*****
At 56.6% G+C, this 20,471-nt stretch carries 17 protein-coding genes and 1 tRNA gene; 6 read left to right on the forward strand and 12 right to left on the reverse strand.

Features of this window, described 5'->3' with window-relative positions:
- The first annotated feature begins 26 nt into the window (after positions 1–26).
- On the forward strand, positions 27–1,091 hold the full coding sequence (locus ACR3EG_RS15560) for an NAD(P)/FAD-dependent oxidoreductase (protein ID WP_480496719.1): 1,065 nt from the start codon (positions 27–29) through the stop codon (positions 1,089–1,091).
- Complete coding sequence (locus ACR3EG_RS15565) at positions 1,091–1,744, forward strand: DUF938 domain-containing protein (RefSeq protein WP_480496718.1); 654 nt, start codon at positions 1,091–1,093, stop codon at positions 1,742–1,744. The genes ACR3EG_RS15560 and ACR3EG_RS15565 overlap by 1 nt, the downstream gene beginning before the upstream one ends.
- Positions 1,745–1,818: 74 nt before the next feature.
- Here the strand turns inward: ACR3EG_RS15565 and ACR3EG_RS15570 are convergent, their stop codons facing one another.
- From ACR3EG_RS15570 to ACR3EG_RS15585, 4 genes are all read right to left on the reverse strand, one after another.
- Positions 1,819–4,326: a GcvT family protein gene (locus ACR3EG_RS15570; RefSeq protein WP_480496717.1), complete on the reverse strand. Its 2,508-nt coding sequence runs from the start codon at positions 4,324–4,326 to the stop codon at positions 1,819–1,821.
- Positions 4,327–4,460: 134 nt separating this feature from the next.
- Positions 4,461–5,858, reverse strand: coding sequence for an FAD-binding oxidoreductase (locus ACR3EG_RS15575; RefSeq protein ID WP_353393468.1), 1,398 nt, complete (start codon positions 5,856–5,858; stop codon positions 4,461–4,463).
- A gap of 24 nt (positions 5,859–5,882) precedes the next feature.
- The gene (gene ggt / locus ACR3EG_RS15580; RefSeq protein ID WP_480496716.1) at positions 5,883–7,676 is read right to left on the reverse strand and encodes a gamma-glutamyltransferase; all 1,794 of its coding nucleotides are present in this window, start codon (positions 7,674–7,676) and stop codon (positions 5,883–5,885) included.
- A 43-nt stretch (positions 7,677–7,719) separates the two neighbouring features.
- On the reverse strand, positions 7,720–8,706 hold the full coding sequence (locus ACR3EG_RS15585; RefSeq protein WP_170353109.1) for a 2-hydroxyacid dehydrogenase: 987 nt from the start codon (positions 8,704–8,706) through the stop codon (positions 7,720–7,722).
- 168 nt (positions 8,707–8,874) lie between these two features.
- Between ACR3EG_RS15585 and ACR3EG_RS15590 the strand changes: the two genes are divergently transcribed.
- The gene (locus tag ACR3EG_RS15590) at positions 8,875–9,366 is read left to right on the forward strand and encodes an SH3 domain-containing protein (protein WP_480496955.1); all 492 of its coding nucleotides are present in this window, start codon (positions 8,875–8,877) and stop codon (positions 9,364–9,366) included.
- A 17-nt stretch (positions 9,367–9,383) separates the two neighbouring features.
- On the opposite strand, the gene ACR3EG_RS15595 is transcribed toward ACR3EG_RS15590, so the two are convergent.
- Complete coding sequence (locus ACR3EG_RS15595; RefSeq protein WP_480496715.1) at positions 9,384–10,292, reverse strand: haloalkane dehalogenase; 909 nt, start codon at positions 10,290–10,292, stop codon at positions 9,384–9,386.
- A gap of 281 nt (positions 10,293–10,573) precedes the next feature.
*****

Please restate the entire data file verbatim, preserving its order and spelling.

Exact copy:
At 56.6% G+C, this 20,471-nt stretch carries 17 protein-coding genes and 1 tRNA gene; 6 read left to right on the forward strand and 12 right to left on the reverse strand.

Features of this window, described 5'->3' with window-relative positions:
- The first annotated feature begins 26 nt into the window (after positions 1–26).
- On the forward strand, positions 27–1,091 hold the full coding sequence (locus ACR3EG_RS15560) for an NAD(P)/FAD-dependent oxidoreductase (protein ID WP_480496719.1): 1,065 nt from the start codon (positions 27–29) through the stop codon (positions 1,089–1,091).
- Complete coding sequence (locus ACR3EG_RS15565) at positions 1,091–1,744, forward strand: DUF938 domain-containing protein (RefSeq protein WP_480496718.1); 654 nt, start codon at positions 1,091–1,093, stop codon at positions 1,742–1,744. The genes ACR3EG_RS15560 and ACR3EG_RS15565 overlap by 1 nt, the downstream gene beginning before the upstream one ends.
- Positions 1,745–1,818: 74 nt before the next feature.
- Here the strand turns inward: ACR3EG_RS15565 and ACR3EG_RS15570 are convergent, their stop codons facing one another.
- From ACR3EG_RS15570 to ACR3EG_RS15585, 4 genes are all read right to left on the reverse strand, one after another.
- Positions 1,819–4,326: a GcvT family protein gene (locus ACR3EG_RS15570; RefSeq protein WP_480496717.1), complete on the reverse strand. Its 2,508-nt coding sequence runs from the start codon at positions 4,324–4,326 to the stop codon at positions 1,819–1,821.
- Positions 4,327–4,460: 134 nt separating this feature from the next.
- Positions 4,461–5,858, reverse strand: coding sequence for an FAD-binding oxidoreductase (locus ACR3EG_RS15575; RefSeq protein ID WP_353393468.1), 1,398 nt, complete (start codon positions 5,856–5,858; stop codon positions 4,461–4,463).
- A gap of 24 nt (positions 5,859–5,882) precedes the next feature.
- The gene (gene ggt / locus ACR3EG_RS15580; RefSeq protein ID WP_480496716.1) at positions 5,883–7,676 is read right to left on the reverse strand and encodes a gamma-glutamyltransferase; all 1,794 of its coding nucleotides are present in this window, start codon (positions 7,674–7,676) and stop codon (positions 5,883–5,885) included.
- A 43-nt stretch (positions 7,677–7,719) separates the two neighbouring features.
- On the reverse strand, positions 7,720–8,706 hold the full coding sequence (locus ACR3EG_RS15585; RefSeq protein WP_170353109.1) for a 2-hydroxyacid dehydrogenase: 987 nt from the start codon (positions 8,704–8,706) through the stop codon (positions 7,720–7,722).
- 168 nt (positions 8,707–8,874) lie between these two features.
- Between ACR3EG_RS15585 and ACR3EG_RS15590 the strand changes: the two genes are divergently transcribed.
- The gene (locus tag ACR3EG_RS15590) at positions 8,875–9,366 is read left to right on the forward strand and encodes an SH3 domain-containing protein (protein WP_480496955.1); all 492 of its coding nucleotides are present in this window, start codon (positions 8,875–8,877) and stop codon (positions 9,364–9,366) included.
- A 17-nt stretch (positions 9,367–9,383) separates the two neighbouring features.
- On the opposite strand, the gene ACR3EG_RS15595 is transcribed toward ACR3EG_RS15590, so the two are convergent.
- Complete coding sequence (locus ACR3EG_RS15595; RefSeq protein WP_480496715.1) at positions 9,384–10,292, reverse strand: haloalkane dehalogenase; 909 nt, start codon at positions 10,290–10,292, stop codon at positions 9,384–9,386.
- A gap of 281 nt (positions 10,293–10,573) precedes the next feature.